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Ethiopia: Artist Tilahun Gessesse's Unheard New Music About Ethiopia | Tadias Addis

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Tilahun Gessesse (September 29, 1940 – April 19, 2009) was an Ethiopian singer regarded as the most popular of his country's "Golden Age" in the 1960s. During the 1960s, he became famous throughout the country, nicknamed "The Voice". He raised money for aid during the famines of the 1970s and 1980s and earned the affection of the nation, being awarded a doctorate degree by the University of Addis Ababa and also winning a lifetime achievement award from the Ethiopian Fine Art and Mass Media Prize Trust.

In his later years he suffered from diabetes. He died on April 19, 2009 in Addis Adaba shortly after returning from America. Tilahun was honoured with a state funeral attended by tens of thousands of his fellow citizens.

Tilahun was born to Mrs. Getee Gurmu and Mr. Ayano on 29 September 1940 in Woliso, Oromia. Gessesse is an adopted name from his step father who his mother married. As time went by, his interest in music became increasingly clear, although his grandfather urged him to concentrate on his academic studies. The Ras Gobena School Principal Mr. Shedad (who was from Sudan), encouraged Tilahun's interest in music and urged him to go to Sudan to pursue his music career. Although Tilahun did not go to Sudan, he took Mr. Shedad's advice very seriously. When Weyzero Negatwa Kelkai, Ato Eyoel Yohanes and other artists from the Hager Fikir Theatrecame to his school to perform, Tilahun took the opportunity to discuss his interest in music with Ato Eyoel. He was told to go to Addis Ababa if he wanted to pursue a career in the field.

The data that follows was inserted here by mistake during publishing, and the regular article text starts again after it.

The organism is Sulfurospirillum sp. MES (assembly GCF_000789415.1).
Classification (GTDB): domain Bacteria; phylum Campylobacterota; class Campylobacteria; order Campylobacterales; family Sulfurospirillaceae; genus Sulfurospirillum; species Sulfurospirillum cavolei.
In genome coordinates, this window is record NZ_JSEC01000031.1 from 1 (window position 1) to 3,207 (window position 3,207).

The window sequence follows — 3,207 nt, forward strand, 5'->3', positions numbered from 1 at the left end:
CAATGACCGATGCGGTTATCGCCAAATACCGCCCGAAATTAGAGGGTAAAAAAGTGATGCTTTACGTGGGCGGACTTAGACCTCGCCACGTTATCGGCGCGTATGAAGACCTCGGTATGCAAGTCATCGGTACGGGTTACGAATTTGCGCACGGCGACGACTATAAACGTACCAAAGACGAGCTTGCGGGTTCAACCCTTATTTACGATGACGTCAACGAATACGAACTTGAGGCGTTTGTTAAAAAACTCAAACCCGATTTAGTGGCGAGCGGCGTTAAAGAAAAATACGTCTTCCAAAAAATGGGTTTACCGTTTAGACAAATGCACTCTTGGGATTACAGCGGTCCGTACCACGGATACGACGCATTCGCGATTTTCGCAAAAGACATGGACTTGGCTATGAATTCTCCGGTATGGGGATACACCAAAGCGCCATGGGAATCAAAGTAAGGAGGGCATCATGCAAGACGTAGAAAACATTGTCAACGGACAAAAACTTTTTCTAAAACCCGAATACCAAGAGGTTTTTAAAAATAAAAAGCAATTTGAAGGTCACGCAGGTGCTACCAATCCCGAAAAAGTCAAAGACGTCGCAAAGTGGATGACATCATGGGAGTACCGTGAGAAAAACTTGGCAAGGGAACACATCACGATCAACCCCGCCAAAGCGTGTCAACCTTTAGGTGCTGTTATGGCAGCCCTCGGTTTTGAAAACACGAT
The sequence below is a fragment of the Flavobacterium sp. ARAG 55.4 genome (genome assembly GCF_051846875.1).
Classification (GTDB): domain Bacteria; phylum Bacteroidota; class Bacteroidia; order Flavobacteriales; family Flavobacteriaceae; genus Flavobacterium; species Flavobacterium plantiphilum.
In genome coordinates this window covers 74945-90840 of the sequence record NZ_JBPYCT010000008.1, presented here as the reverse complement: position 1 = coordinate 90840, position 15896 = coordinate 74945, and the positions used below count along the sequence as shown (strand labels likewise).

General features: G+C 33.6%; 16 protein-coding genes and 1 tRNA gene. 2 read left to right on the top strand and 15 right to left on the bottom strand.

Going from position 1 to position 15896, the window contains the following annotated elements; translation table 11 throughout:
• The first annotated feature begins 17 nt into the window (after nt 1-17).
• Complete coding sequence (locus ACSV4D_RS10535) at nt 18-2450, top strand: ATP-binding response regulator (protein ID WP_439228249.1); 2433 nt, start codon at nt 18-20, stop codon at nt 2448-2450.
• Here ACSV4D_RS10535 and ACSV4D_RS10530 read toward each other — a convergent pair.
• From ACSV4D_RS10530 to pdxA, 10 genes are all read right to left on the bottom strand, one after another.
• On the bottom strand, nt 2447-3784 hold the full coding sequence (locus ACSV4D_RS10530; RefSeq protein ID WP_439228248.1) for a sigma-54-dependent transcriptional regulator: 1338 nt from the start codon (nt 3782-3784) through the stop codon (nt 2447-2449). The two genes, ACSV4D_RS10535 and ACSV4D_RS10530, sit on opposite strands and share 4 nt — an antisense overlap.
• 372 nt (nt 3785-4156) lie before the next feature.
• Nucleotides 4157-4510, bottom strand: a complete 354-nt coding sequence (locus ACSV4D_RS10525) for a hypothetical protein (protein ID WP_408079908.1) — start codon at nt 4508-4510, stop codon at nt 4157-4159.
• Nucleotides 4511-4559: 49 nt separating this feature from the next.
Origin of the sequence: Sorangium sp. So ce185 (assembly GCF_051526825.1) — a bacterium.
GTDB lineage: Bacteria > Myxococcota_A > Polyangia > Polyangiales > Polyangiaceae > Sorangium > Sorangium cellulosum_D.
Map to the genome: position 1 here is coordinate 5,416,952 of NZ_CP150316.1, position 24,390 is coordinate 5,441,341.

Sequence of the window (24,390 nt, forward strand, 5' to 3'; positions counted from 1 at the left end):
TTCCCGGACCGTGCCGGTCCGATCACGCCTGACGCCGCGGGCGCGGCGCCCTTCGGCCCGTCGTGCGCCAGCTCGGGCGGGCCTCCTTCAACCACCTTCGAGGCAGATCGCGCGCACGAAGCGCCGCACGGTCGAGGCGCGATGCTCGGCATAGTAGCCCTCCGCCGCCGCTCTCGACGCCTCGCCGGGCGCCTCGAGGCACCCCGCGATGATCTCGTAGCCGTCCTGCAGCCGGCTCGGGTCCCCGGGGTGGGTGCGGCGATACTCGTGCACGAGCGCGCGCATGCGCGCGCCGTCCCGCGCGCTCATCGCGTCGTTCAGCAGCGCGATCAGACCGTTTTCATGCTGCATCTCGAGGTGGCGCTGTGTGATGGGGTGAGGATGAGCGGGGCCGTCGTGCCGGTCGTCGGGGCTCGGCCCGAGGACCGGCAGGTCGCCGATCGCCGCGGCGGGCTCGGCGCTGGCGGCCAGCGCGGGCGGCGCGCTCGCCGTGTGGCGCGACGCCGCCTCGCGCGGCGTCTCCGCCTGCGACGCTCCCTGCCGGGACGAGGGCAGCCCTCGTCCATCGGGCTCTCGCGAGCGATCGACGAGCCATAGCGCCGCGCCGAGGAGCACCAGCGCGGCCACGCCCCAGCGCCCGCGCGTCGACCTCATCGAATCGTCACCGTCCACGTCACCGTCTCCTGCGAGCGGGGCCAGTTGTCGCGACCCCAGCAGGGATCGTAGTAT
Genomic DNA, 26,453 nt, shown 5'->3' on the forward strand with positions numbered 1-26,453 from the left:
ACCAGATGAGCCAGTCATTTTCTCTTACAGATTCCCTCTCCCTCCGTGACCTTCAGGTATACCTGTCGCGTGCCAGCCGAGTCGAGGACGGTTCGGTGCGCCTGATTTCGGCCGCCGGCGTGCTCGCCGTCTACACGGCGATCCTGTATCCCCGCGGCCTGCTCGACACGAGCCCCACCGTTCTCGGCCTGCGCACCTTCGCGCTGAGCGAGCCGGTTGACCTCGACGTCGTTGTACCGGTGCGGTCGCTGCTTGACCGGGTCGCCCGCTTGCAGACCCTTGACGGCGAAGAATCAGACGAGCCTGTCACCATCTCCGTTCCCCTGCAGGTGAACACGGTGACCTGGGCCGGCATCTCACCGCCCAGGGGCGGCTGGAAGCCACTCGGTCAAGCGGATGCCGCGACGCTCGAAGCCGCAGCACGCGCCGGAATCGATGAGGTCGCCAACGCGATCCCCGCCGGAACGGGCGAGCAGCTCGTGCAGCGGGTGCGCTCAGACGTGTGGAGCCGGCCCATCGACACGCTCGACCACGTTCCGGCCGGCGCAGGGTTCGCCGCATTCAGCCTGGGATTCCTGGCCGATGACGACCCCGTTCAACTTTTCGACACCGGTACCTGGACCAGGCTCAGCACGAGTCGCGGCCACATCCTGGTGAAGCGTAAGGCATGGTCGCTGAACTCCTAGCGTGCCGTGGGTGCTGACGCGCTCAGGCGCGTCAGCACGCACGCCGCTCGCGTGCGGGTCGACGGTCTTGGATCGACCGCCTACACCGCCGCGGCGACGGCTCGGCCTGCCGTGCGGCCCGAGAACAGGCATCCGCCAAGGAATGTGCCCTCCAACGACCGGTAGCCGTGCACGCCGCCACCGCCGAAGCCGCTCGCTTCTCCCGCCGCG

Tilahun dropped out of school and tried to travel to the capital city to pursue his dream a journey he began on foot without his family's consent. Tilahun traveled fifteen kilometers on foot, he was caught in a small town of Tulu Bolo and stayed overnight with his aunt. The next day, he was forced to return to his grandfather in Woliso. Since his interest in music lay deep in his heart, Tilahun chose not to stay at his grandfather's house in Woliso. After staying only one night at his grandfather’s house, he again began his journey to Addis Ababa, this time hiding himself in the back of a loaded truck.


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